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February 22, 1963 - Image 6

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Publication:
The Michigan Daily, 1963-02-22

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THE MICHIGAN DAILY

FRIDAY. FEBRUARY 21

TiE MC I A AL fifA~1'~fTA?

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EAST LANSING:
Icers Meet State for Cellar

Soph Bartsch Looks to Olympics7

By STAN KUKLA
Special To The Daily
EAST LANSING-The Wolver-
s meet the Spartans in a two-
ne hockey series here tonight
I tomorrow night with two im-
tant factors in the outcome-
th place (and possibly higher)
the Western Collegiate Hockey
;ociation and vengeance for
o earlier losses to Michigan
te.
'riday night's game, which be-
s at 8 p.m., will be carried by
JOM-FM.
k double win by Michigan over
chigan Tech and a double loss
State to Minnesota last week-
I have set the stage for the
ilverine -drive to get out of the
lar-a position which they have
d since the first game of the
son. The Spartans are 3-9 and
Wolverines are 3-11-2 for
ntical .250 percents.

In that game, Michigan bowed
to the Spartans 2-1 in overtime.
It is the general opinion of the
team that those two games were
the ones that broke their back.
Until last weekend the Wolver-
ines had only won one game, that
from Denver in the third game of
the season. Goalie Bob Gray's re-
turn to the line-up last Friday
night, though, seemed to rekindle
a spark among the dying embers
as Michigan rolled to a 4-1 vic-
tory. The Wolverines were'not to
be denied and they came roaring
from behind the next night with
a last-minute goal by Gary Butler
to finish on the long end of a 5-4
score.
Kartusch Stand-out
A stand-out player in the series
was Wayne Kartusch. Kartusch
has eight points on three goals
and five assists. He also has 29

penalties for a total of 72 minutes
in the penalty box.
Kartusch has played in 16
WCHA games. This gives him an
average of 4.5 penalty minutes per
game. By contrast, Howie Young
of the Detroit Red Wings, the
"baddest" bad man in history with
210 minutes in the penalty box
and 13 games left to play, has an
average of only 4.038 minutes in
penalties per game. Young easily
broke the record of the former bad
man, Lou Fontinato, last weekend.
Fontinato had 202 penalty min-
utes in 70 games.
The Spartans have also been on
a downhill road since the Wolver-
ine series. They have only won
one other-that at the expense of
North Dakota, while losing nine.
Last year's All-American goalie
John Chandik has given up an
average of 6.0 goals per game in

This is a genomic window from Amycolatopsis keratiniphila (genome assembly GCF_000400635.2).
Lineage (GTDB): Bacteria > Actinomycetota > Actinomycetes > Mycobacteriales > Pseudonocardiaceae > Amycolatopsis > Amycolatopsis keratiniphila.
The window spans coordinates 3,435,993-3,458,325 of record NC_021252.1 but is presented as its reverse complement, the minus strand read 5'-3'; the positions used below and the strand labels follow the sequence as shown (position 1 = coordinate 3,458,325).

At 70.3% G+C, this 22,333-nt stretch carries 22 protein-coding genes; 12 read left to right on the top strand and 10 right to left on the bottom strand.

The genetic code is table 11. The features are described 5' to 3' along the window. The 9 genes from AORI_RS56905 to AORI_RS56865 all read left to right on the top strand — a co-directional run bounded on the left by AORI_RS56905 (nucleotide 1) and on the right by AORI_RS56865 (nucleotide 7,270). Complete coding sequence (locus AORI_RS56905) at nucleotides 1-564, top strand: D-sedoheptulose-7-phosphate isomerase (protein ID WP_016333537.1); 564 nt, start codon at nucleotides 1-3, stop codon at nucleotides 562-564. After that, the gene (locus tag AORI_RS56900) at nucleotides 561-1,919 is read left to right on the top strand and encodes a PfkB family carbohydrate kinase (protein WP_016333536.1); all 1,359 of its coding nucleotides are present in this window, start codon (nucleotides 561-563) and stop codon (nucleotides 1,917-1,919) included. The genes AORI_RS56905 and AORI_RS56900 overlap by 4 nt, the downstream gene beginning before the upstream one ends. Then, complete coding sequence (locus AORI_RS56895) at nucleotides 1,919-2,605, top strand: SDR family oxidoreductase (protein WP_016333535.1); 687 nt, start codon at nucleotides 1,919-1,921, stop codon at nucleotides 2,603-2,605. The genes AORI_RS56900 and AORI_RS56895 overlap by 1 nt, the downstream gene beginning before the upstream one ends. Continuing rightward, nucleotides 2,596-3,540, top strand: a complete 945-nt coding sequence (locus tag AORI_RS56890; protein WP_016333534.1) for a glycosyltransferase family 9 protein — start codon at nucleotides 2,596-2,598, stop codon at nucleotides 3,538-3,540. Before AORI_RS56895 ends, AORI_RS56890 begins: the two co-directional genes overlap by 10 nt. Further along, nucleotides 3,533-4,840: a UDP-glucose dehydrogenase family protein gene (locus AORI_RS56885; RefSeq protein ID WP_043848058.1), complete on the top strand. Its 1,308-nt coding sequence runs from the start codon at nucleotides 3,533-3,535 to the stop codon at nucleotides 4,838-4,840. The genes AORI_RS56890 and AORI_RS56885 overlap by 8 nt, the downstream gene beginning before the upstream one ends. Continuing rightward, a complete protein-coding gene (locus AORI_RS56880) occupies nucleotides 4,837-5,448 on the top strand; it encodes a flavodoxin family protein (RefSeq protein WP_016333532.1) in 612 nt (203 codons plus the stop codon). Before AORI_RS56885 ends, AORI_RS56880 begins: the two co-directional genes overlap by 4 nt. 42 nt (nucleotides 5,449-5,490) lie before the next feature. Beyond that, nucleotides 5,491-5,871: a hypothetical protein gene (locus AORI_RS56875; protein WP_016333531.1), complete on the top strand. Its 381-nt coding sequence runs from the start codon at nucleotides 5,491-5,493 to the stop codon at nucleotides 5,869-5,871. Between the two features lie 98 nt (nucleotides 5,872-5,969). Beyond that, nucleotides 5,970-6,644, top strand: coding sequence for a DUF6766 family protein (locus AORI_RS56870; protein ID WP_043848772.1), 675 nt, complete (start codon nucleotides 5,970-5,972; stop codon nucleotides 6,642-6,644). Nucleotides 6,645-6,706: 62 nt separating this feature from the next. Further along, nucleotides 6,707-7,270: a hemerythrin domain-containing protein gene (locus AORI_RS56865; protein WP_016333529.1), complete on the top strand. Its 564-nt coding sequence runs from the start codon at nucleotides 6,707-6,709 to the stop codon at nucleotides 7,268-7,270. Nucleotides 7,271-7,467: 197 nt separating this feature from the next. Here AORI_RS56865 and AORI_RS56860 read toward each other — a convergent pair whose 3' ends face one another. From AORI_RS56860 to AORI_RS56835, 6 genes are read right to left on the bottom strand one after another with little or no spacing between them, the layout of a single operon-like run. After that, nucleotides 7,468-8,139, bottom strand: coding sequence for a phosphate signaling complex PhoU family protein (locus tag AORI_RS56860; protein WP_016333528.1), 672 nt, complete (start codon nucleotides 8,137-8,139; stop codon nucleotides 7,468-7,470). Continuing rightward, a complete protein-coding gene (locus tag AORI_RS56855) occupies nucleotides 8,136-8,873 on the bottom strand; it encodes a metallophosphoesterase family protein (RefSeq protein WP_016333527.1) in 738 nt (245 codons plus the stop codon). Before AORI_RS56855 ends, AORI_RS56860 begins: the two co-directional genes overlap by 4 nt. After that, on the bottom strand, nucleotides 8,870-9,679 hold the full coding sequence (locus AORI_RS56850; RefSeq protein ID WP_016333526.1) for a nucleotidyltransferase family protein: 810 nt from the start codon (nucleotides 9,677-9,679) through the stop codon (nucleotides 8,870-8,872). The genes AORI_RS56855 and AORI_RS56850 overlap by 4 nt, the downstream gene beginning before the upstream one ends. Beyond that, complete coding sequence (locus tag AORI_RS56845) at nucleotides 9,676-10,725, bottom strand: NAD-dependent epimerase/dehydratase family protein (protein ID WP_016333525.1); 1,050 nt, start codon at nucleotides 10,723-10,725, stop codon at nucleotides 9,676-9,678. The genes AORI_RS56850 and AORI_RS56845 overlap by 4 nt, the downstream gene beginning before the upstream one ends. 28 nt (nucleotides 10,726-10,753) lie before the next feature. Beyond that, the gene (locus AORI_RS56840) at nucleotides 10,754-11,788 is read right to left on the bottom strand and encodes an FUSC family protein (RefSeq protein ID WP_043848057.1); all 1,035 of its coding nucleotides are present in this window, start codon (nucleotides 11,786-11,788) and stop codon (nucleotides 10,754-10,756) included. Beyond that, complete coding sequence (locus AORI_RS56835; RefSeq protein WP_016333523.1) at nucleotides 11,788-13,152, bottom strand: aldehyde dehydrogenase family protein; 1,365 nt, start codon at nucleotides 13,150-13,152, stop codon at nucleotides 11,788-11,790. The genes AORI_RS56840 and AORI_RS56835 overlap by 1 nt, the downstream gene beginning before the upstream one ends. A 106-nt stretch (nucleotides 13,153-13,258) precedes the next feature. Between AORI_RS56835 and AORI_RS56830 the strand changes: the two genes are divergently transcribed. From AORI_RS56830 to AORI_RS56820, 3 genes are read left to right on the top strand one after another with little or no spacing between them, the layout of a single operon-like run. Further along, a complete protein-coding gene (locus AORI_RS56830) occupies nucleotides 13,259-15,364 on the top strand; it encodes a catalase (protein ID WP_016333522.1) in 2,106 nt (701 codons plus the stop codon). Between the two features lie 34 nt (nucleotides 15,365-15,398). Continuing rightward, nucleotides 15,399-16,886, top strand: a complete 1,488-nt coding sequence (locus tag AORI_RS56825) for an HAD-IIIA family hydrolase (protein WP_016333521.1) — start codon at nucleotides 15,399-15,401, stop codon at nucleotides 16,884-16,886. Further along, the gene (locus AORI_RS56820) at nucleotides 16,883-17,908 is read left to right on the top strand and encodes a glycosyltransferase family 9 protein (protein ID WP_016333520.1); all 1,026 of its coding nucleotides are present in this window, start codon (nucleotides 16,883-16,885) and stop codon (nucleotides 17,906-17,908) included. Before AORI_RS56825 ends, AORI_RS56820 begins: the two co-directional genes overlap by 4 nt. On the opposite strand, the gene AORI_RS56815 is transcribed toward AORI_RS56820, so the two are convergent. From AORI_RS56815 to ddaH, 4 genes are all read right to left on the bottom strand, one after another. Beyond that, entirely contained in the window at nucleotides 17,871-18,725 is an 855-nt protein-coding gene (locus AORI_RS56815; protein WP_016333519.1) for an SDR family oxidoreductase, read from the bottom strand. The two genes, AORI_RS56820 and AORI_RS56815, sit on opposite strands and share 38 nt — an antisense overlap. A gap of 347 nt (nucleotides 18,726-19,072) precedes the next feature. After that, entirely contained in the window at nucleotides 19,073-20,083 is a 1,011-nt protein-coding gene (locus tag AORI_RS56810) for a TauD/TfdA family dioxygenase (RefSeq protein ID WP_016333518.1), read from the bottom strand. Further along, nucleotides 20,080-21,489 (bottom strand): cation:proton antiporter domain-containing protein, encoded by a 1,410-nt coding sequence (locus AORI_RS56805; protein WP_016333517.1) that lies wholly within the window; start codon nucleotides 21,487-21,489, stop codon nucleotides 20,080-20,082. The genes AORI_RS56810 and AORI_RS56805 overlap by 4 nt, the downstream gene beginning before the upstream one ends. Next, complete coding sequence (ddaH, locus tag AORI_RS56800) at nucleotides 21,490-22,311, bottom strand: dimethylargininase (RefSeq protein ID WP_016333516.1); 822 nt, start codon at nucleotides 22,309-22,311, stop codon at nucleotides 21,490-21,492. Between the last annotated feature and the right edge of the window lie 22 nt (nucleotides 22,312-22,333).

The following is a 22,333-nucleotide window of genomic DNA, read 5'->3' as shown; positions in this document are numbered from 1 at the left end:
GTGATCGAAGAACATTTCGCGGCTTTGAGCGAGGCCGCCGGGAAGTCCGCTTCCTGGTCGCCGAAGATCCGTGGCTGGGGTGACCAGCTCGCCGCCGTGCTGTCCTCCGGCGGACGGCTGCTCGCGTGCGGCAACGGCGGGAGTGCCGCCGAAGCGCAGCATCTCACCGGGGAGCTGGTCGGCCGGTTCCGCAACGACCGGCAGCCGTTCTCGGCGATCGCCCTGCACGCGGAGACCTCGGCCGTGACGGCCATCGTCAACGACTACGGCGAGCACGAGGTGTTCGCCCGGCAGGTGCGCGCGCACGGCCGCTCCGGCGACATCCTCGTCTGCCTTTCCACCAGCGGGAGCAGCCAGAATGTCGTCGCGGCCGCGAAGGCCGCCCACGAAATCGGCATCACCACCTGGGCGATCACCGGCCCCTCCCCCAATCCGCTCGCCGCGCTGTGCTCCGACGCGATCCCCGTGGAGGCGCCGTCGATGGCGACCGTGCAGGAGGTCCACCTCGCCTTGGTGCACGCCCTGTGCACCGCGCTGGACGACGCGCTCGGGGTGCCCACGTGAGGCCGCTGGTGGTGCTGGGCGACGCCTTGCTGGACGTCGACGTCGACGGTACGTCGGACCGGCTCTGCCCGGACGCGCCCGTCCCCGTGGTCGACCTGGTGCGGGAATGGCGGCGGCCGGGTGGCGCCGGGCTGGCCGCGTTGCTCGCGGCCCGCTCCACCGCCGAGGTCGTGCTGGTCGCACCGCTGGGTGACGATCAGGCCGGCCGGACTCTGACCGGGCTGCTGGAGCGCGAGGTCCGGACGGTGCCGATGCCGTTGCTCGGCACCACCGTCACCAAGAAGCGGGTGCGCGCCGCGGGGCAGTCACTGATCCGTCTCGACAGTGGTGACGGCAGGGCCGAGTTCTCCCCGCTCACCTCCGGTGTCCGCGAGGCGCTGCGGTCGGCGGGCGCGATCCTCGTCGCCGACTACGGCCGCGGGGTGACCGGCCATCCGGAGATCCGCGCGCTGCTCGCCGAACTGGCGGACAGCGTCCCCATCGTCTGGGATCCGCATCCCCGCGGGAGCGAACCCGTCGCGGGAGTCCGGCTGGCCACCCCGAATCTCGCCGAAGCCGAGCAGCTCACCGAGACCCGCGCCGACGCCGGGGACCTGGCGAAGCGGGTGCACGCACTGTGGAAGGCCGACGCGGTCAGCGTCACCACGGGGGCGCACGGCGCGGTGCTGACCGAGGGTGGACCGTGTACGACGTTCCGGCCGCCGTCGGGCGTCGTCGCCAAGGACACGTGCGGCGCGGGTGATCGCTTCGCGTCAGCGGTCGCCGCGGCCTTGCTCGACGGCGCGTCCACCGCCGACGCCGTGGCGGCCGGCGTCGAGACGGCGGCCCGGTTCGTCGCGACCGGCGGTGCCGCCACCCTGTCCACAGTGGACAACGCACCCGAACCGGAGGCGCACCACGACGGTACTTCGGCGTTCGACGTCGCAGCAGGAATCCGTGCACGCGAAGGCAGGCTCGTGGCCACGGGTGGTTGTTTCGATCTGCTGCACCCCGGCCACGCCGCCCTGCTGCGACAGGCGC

the Spartan nets. The Spartan
substitute goalie, Harry Woolf, has
given up 6.5 goals a game.
Leading scorer for State is Dick
Johnstone, a senior from Copper
Cliff, Ont. He has 12 goals and
five assists for 17 points, ranking
him just a point behind Gord
Wilkie of the Wolverines.
Michigan will be laying their
streak of having never lost a sea-
son's series to MSU on the line
in these games. To acomplish
this, the Wolverines must sweep
pride, they feel they must win by
both games. To salvage some
big margins.
Besides, that will put Michigan
State firmly in the cellar:

By PERRY HOOD
"One of the best backstrokers
Michigan has ever had" is the way
Coach Gus Stager describes soph-
omore swimming star Ed Bartsch.
Since his debut this season on
Michigan's varsity swim team,
Bartsch has set a new pool record
in the 200 yard backstroke and
has set the all-time record for this
event, beating the old mark by
almost four seconds with a time

of 2:00.7. This time could con-
ceivably be shortened further in
this weekend's encounter with
traditional rival Ohio State.
Ohio's -ace backstroker L. B.
Schaefer placed first in last year's
NCAA meet with a time of 1:58.8.
Bartsch statistically would have
placed third in this meet. His real
test will be against Schaefer this
Saturday. In looking forward to
this contest Bartsch says "Schae-

Undefeated Gophers
Test M' Gymnasts

fer hasn't been pushed. He's a
little bit stronger, a faster sprin-
ter. I expect a real good race."
Coach Stager feels that "Ed is
a better backstroker than Schae-
fer. He's had faster times this
year than Schaefer has."
Beats Stickles
Although Bartsch did not per-
form remarkedly well against In-
diana last weekend, he did man-
age to beat Ted Stickles, third
place winner in last year's Big
Ten meet. Stickles is a world
record holder in the individual
medley. The lone man who beat
Bartsch at Indiana was Tom
Stock, winner in last year's Big
Ten meet with the official Ameri-
can record time of 1:56.2 and
world record holder in three back-
stroke distances.
Against Princeton this year
Bartsch set a varsity record of
2:0-.2, only to be beaten by
Princeton's Jed Graef; second
place finisher in the NCAA meet
last year. Graef set a pool record
of 1:59.9 in that race.
Bartsch, a native of Philadel-
phia, swam in high school, but
conditioned himself especially for
the national AAU meets. In these
meets he placed consistently third
or fourth, his worst performance
having been a fifth. When asked